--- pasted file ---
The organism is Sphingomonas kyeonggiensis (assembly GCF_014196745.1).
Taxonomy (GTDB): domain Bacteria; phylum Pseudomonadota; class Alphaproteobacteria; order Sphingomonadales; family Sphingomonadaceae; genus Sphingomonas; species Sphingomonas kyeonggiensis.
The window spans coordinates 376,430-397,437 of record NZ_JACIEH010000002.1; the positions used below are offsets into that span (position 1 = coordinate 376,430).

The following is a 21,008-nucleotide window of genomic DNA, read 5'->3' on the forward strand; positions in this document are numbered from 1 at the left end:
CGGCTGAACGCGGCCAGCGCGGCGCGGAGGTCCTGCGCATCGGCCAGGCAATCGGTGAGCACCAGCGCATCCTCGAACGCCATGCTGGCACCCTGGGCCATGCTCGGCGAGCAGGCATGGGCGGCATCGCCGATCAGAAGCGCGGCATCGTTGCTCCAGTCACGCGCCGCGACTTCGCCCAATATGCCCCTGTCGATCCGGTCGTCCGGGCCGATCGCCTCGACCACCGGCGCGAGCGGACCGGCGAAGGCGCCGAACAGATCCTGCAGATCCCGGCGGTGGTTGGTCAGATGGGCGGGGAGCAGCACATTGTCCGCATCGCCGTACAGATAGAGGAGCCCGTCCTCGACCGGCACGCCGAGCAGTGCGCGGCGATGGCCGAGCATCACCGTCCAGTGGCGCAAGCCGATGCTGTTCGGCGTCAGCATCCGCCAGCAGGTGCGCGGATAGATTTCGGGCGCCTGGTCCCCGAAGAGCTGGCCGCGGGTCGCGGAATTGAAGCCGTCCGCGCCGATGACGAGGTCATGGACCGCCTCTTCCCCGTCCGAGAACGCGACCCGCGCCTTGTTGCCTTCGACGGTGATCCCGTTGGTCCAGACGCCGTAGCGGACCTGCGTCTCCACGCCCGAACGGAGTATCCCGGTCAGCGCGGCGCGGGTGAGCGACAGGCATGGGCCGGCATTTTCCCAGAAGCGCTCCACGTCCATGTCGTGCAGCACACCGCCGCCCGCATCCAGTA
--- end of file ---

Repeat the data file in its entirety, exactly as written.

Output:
The organism is Sphingomonas kyeonggiensis (assembly GCF_014196745.1).
Taxonomy (GTDB): domain Bacteria; phylum Pseudomonadota; class Alphaproteobacteria; order Sphingomonadales; family Sphingomonadaceae; genus Sphingomonas; species Sphingomonas kyeonggiensis.
The window spans coordinates 376,430-397,437 of record NZ_JACIEH010000002.1; the positions used below are offsets into that span (position 1 = coordinate 376,430).

The following is a 21,008-nucleotide window of genomic DNA, read 5'->3' on the forward strand; positions in this document are numbered from 1 at the left end:
CGGCTGAACGCGGCCAGCGCGGCGCGGAGGTCCTGCGCATCGGCCAGGCAATCGGTGAGCACCAGCGCATCCTCGAACGCCATGCTGGCACCCTGGGCCATGCTCGGCGAGCAGGCATGGGCGGCATCGCCGATCAGAAGCGCGGCATCGTTGCTCCAGTCACGCGCCGCGACTTCGCCCAATATGCCCCTGTCGATCCGGTCGTCCGGGCCGATCGCCTCGACCACCGGCGCGAGCGGACCGGCGAAGGCGCCGAACAGATCCTGCAGATCCCGGCGGTGGTTGGTCAGATGGGCGGGGAGCAGCACATTGTCCGCATCGCCGTACAGATAGAGGAGCCCGTCCTCGACCGGCACGCCGAGCAGTGCGCGGCGATGGCCGAGCATCACCGTCCAGTGGCGCAAGCCGATGCTGTTCGGCGTCAGCATCCGCCAGCAGGTGCGCGGATAGATTTCGGGCGCCTGGTCCCCGAAGAGCTGGCCGCGGGTCGCGGAATTGAAGCCGTCCGCGCCGATGACGAGGTCATGGACCGCCTCTTCCCCGTCCGAGAACGCGACCCGCGCCTTGTTGCCTTCGACGGTGATCCCGTTGGTCCAGACGCCGTAGCGGACCTGCGTCTCCACGCCCGAACGGAGTATCCCGGTCAGCGCGGCGCGGGTGAGCGACAGGCATGGGCCGGCATTTTCCCAGAAGCGCTCCACGTCCATGTCGTGCAGCACACCGCCGCCCGCATCCAGTA